get anyone except a bored close relative to take the case. To comply,
I arranged an EKG with the hospital cardiology service using my
health insurance to pay for the test. In the EKG lab the technician,
who was nice enough, put the EKG leads on my chest and did the
tracing. She handed me the printout. The printout said, “Abnormal
“What did that mean,” I asked, as my heart, except for a few
premature ventricular contractions, was running at 62 and regular.
“You will have to ask your doctor,” was the reply. She gave me no
clue. I had images of cardiac catheterization, sore and ecchymotic
veins in my groin and then an unsightly pacemaker pouch above
my breast, like many other elderly members at the health club.
When I got to the gym with the ‘abnormal’ EKG in my coat
pocket, Dr. S, a really good cardiologist, was in the locker room. “Can
I show you something?” I asked, “Sure!” he said. He looked at the
tracing. “It’s OK, the jitters are from your chest hairs. The machine
always opines that that’s an abnormal tracing.” The tech must have
known – that’s what she does all day. The hours of anxiety were just
another part of the conspiracy against the elderly.
My next surprise was a letter from the hospital saying that since I
was of a certain age, I must make an appointment for and submit to
psychological testing. The presumption that the elderly have reduced
cognitive function which could lead to significant misadventures in
patient care is part of a cultural prejudice against seniors. In some
societies, the opinions of older persons are considered as wisdom; in
our society these opinions, particularly contrary opinions, are signs
of senility, dementia, or worse, Alzheimer’s disease. Alzheimer’s is
worse than mere dottiness because it implies a physical change in the
brain - tangles, inclusions and other inalterable anatomical features.
So, I was led by a nice lady of a certain age past bland painted
corridors into depths of the Hospital Personnel Department, asked
to sit at a table, required to sign a disclaimer and then was tested
(actually, there is no one to share data with if they should find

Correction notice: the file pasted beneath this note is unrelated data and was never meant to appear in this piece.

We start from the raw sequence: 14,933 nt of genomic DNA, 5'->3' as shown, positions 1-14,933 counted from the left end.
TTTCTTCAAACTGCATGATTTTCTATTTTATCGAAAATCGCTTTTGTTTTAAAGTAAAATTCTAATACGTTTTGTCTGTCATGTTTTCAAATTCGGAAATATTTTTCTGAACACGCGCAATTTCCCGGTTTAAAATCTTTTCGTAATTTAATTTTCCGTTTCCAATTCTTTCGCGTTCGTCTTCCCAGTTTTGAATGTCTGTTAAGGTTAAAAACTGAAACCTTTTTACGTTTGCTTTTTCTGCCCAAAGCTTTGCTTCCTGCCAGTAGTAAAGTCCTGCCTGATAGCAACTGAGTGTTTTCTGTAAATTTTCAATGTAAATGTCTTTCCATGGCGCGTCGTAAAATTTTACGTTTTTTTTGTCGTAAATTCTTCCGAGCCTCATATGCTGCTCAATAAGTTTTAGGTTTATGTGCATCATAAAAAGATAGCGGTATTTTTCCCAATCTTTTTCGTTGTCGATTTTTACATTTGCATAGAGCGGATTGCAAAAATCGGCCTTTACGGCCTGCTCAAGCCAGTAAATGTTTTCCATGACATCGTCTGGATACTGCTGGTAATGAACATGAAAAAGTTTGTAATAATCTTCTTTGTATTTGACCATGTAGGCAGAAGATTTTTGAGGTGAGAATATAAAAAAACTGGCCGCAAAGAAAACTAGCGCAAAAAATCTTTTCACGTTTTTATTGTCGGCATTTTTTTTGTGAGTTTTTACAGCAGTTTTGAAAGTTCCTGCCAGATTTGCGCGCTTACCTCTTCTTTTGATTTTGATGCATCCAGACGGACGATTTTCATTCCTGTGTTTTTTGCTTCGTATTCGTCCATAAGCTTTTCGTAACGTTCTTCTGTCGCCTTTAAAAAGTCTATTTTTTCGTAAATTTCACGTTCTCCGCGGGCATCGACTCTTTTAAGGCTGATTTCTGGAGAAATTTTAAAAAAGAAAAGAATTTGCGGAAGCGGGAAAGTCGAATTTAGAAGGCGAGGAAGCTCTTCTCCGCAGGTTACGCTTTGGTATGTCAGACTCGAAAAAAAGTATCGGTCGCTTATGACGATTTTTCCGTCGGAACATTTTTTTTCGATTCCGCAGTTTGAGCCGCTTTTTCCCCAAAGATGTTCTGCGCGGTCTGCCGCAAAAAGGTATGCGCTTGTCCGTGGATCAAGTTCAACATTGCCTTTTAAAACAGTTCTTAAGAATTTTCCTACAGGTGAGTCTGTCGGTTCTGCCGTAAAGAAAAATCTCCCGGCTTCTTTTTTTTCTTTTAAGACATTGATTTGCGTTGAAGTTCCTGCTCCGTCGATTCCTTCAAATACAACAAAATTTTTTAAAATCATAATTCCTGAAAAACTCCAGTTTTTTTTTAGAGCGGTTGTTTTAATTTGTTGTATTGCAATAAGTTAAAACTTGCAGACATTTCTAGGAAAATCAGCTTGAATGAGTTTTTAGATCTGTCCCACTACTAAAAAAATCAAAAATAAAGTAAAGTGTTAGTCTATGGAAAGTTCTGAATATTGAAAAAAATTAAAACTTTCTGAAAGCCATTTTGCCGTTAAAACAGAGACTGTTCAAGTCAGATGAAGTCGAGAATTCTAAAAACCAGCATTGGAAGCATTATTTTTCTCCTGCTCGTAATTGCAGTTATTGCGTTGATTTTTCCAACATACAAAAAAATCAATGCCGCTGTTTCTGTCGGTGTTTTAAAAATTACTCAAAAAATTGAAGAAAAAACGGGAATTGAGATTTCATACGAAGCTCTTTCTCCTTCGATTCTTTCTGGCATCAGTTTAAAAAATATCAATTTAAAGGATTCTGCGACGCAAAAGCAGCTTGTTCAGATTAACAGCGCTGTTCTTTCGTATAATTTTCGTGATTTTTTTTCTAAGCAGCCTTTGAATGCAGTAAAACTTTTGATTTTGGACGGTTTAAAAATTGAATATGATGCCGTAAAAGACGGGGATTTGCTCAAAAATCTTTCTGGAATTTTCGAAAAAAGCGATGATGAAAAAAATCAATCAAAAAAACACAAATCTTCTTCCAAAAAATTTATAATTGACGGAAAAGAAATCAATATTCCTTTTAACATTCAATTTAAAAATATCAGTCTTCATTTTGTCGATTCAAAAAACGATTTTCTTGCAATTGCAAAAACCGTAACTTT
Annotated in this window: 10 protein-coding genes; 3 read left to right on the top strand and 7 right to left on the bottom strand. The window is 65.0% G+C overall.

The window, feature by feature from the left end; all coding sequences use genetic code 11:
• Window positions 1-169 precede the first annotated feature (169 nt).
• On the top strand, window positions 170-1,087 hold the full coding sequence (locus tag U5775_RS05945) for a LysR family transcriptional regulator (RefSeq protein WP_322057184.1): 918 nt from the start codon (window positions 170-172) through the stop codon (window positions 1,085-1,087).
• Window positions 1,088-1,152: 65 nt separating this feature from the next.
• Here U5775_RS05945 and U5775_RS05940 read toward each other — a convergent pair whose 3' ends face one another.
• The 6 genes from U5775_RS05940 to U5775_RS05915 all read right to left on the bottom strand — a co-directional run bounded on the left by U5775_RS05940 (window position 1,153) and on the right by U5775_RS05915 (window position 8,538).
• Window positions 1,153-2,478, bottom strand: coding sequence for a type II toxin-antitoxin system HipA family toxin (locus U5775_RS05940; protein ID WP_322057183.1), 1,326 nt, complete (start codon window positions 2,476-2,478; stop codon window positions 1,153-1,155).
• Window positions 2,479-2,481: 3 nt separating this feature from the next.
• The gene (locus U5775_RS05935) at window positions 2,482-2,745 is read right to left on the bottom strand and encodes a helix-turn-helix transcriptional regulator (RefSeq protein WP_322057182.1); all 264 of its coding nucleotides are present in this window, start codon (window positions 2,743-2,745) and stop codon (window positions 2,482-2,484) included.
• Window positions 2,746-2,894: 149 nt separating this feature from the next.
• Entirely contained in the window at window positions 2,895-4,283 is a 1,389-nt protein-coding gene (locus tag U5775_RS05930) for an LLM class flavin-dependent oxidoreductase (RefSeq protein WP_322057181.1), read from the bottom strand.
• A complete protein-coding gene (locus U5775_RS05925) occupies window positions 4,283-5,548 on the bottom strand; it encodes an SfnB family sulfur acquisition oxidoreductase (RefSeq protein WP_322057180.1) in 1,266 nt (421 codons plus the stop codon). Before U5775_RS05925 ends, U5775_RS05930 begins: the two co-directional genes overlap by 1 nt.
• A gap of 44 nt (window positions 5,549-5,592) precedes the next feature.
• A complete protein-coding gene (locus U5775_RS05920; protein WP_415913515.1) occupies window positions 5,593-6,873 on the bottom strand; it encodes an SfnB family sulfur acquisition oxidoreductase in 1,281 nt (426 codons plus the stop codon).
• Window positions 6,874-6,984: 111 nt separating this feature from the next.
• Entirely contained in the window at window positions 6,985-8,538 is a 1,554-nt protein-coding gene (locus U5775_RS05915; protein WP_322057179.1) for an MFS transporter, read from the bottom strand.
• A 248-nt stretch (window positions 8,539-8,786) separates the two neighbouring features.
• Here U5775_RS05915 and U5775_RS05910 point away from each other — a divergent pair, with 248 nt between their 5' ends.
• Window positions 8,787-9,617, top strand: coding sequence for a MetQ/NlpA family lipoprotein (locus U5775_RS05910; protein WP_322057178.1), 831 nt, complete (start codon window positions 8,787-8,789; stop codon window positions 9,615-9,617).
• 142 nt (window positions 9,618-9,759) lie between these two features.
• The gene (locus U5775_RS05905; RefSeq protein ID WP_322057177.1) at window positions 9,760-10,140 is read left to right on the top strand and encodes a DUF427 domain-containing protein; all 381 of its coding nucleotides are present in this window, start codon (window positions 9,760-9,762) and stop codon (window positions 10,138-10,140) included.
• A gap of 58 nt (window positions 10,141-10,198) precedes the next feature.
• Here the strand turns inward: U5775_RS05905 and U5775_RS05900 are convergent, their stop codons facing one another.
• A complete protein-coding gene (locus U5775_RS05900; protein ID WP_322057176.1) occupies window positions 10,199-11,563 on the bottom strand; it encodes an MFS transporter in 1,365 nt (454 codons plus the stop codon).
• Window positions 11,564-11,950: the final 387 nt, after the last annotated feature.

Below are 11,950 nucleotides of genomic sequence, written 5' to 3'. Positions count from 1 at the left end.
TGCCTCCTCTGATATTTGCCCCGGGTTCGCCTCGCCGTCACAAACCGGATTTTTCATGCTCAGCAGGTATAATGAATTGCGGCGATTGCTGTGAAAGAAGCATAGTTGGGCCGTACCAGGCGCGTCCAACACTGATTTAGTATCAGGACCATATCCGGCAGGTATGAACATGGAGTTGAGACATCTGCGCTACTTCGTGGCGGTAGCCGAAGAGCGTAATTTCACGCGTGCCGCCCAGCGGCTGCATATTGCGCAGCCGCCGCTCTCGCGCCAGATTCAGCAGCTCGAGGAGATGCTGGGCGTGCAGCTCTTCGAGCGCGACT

anything, my mother is dead and I have tenure in the university).
They proceeded to give me what turned out to be a standard federal
government battery of cognition tests. This meant I had to identify
the sketch of an elephant as an elephant, a bear as a bear, subtract
seven from 100 endlessly, do a timed drawing of a multi-sided box
and remember a string of words, the first of which was “violet” or
“velvet.” By this time, I was bored and failed miserably. Worried that
I might have, at best, age appropriate onset of memory failure or,
at worse, Korsakoff ’s psychosis, I later asked a nurse practitioner
sitting next to me at medical council meeting what to make of my
inability to remember seven-digit phone numbers. She reassured
me that she has to write them down too.
As the year came around again, I got another letter from my
malpractice insurer. This time, it was to be an audiogram followed
by an interview. I evaded the requirement for a referral by asking my
colleague in ENT to arrange the test – did I have exposure to “loud
noises?” Or, “Do you mean like helicopter operations off a naval
ship at sea or target practice in the submarine service, perhaps? Or
perhaps a recent firing range experience where my practice partner
let loose with a handgun next to my head?” The audiogram showed
loss – lots of it!
If these are the continuing indignities of old age, I’ll draw the
line when they ask next year for a colonoscopy.
Dr. Seligson is professor in the Department of Orthopedics at UofL School of Medicine
and practices with University of Louisville Physicians. He specializes in orthopedic
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